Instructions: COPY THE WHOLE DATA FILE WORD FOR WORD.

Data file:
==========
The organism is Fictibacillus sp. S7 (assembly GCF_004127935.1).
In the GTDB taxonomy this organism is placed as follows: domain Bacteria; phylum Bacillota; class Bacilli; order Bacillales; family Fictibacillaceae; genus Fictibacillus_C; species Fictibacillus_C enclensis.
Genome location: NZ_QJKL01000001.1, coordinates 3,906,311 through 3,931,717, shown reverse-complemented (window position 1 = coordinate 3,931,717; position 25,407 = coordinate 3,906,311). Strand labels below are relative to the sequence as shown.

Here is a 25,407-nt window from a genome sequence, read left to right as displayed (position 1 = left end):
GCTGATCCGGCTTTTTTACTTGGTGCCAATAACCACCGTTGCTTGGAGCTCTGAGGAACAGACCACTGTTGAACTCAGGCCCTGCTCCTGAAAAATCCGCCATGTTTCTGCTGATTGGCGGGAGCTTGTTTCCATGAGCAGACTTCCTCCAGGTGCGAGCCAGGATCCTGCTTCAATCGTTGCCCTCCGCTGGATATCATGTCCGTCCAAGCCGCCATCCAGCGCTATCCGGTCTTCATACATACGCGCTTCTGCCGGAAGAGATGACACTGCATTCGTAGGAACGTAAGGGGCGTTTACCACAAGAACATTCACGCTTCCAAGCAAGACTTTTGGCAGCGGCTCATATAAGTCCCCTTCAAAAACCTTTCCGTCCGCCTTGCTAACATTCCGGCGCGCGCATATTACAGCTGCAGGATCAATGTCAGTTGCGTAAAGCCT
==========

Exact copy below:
The organism is Fictibacillus sp. S7 (assembly GCF_004127935.1).
In the GTDB taxonomy this organism is placed as follows: domain Bacteria; phylum Bacillota; class Bacilli; order Bacillales; family Fictibacillaceae; genus Fictibacillus_C; species Fictibacillus_C enclensis.
Genome location: NZ_QJKL01000001.1, coordinates 3,906,311 through 3,931,717, shown reverse-complemented (window position 1 = coordinate 3,931,717; position 25,407 = coordinate 3,906,311). Strand labels below are relative to the sequence as shown.

Here is a 25,407-nt window from a genome sequence, read left to right as displayed (position 1 = left end):
GCTGATCCGGCTTTTTTACTTGGTGCCAATAACCACCGTTGCTTGGAGCTCTGAGGAACAGACCACTGTTGAACTCAGGCCCTGCTCCTGAAAAATCCGCCATGTTTCTGCTGATTGGCGGGAGCTTGTTTCCATGAGCAGACTTCCTCCAGGTGCGAGCCAGGATCCTGCTTCAATCGTTGCCCTCCGCTGGATATCATGTCCGTCCAAGCCGCCATCCAGCGCTATCCGGTCTTCATACATACGCGCTTCTGCCGGAAGAGATGACACTGCATTCGTAGGAACGTAAGGGGCGTTTACCACAAGAACATTCACGCTTCCAAGCAAGACTTTTGGCAGCGGCTCATATAAGTCCCCTTCAAAAACCTTTCCGTCCGCCTTGCTAACATTCCGGCGCGCGCATATTACAGCTGCAGGATCAATGTCAGTTGCGTAAAGCCT